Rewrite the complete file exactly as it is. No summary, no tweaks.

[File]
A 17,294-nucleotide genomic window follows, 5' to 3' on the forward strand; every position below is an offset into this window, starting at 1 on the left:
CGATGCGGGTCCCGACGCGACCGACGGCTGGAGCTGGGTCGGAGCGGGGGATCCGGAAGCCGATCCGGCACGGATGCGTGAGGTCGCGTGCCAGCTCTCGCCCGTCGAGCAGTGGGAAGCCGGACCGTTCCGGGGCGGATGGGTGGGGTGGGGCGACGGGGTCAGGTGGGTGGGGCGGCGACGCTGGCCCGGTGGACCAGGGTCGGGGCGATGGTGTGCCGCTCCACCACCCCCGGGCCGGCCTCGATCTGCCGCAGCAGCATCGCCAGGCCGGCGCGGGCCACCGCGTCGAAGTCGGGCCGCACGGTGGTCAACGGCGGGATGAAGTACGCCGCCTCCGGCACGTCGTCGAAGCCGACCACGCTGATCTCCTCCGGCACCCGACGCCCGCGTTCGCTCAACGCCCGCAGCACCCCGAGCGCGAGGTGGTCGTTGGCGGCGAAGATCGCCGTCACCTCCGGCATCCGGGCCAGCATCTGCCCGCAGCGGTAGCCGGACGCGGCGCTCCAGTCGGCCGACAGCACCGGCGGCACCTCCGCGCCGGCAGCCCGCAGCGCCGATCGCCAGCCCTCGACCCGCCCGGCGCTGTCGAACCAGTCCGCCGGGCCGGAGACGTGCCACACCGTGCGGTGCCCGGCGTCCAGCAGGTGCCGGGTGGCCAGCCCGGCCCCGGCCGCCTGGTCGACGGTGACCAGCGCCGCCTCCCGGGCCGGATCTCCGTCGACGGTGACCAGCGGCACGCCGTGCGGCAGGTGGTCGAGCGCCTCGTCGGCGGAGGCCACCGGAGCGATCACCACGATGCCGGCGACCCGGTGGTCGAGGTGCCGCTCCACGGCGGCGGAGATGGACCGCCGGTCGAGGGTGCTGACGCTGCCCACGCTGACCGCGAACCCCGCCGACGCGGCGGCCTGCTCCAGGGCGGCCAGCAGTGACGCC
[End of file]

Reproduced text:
A 17,294-nucleotide genomic window follows, 5' to 3' on the forward strand; every position below is an offset into this window, starting at 1 on the left:
CGATGCGGGTCCCGACGCGACCGACGGCTGGAGCTGGGTCGGAGCGGGGGATCCGGAAGCCGATCCGGCACGGATGCGTGAGGTCGCGTGCCAGCTCTCGCCCGTCGAGCAGTGGGAAGCCGGACCGTTCCGGGGCGGATGGGTGGGGTGGGGCGACGGGGTCAGGTGGGTGGGGCGGCGACGCTGGCCCGGTGGACCAGGGTCGGGGCGATGGTGTGCCGCTCCACCACCCCCGGGCCGGCCTCGATCTGCCGCAGCAGCATCGCCAGGCCGGCGCGGGCCACCGCGTCGAAGTCGGGCCGCACGGTGGTCAACGGCGGGATGAAGTACGCCGCCTCCGGCACGTCGTCGAAGCCGACCACGCTGATCTCCTCCGGCACCCGACGCCCGCGTTCGCTCAACGCCCGCAGCACCCCGAGCGCGAGGTGGTCGTTGGCGGCGAAGATCGCCGTCACCTCCGGCATCCGGGCCAGCATCTGCCCGCAGCGGTAGCCGGACGCGGCGCTCCAGTCGGCCGACAGCACCGGCGGCACCTCCGCGCCGGCAGCCCGCAGCGCCGATCGCCAGCCCTCGACCCGCCCGGCGCTGTCGAACCAGTCCGCCGGGCCGGAGACGTGCCACACCGTGCGGTGCCCGGCGTCCAGCAGGTGCCGGGTGGCCAGCCCGGCCCCGGCCGCCTGGTCGACGGTGACCAGCGCCGCCTCCCGGGCCGGATCTCCGTCGACGGTGACCAGCGGCACGCCGTGCGGCAGGTGGTCGAGCGCCTCGTCGGCGGAGGCCACCGGAGCGATCACCACGATGCCGGCGACCCGGTGGTCGAGGTGCCGCTCCACGGCGGCGGAGATGGACCGCCGGTCGAGGGTGCTGACGCTGCCCACGCTGACCGCGAACCCCGCCGACGCGGCGGCCTGCTCCAGGGCGGCCAGCAGTGACGCC